“You’ve come to talk to someone.” Miss Veronica lifted a bony finger and pointed at me.
“You’ve got the wrong girl.” I smirked and pushed Greta forward. Some all-knowing seer.
Miss Veronica smiled and nodded to two folding chairs set up across from her. The table had no crystal ball, just a single candle with a real flame, burned halfway down. “Someone in your life died recently.”
I set my jaw and didn’t say anything, but Greta squeezed my hand. Her eyes bulged. I shook my head. Everyone has someone who died, and six years wasn’t exactly recently.
“It’s your mother, isn’t it? All Hallow’s Eve is a magical time. The barriers between our world and the next weaken.”
I still didn’t say anything, but I leaned forward in my chair. My hand was slick against Greta’s.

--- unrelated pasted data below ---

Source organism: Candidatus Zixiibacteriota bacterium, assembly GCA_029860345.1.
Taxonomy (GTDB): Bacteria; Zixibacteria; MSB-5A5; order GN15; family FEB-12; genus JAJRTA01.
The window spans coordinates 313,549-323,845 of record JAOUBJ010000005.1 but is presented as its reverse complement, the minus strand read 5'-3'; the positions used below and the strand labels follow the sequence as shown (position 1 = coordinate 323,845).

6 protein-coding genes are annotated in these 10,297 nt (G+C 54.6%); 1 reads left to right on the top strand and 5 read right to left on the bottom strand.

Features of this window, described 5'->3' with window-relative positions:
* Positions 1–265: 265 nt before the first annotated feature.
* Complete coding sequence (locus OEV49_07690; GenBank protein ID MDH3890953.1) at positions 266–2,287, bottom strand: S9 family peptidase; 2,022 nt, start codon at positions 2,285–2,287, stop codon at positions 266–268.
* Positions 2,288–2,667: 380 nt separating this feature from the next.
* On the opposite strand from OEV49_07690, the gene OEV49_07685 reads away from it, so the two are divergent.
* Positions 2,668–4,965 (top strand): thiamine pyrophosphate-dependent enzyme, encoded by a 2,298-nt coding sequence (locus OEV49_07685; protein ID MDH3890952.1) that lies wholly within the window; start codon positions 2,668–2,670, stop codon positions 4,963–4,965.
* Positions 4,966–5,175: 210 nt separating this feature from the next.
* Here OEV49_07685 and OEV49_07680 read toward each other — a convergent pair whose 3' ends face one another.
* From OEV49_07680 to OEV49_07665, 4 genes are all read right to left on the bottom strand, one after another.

Miss Veronica closed her eyes. “Stare into the flame, child. Concentrate on her spirit. She wants to come to you.”
I stared out the window at the blood red leaves clinging stubbornly to the trees. It had been a long, warm October and I was flushed from my thick sweater.
Miss Veronica opened one eye, then both. “You don’t want to talk to your mother?”
I fought to keep my voice even. “I just don’t go in for witches and all that.”
She pulled back and screwed her smooth face into a pinch. “Witches and seers are different. Witches act, fingers in everything, always stirring the pot. Seers simply see. The past. The present. The future. Beyond the veil.”
Greta kicked my foot and I rolled my eyes. “Fine.” I stared into the flickering candle.
The flame soothed me. It’s dance, combined with the alcohol, hypnotized me.
Miss Veronica’s voice was deep and mellow. “You were a late child. Late in your mother’s life, late to being born. She died five–no–six years ago. It was unexpected. There was so much blood. Pain. Pain in your heart for her.”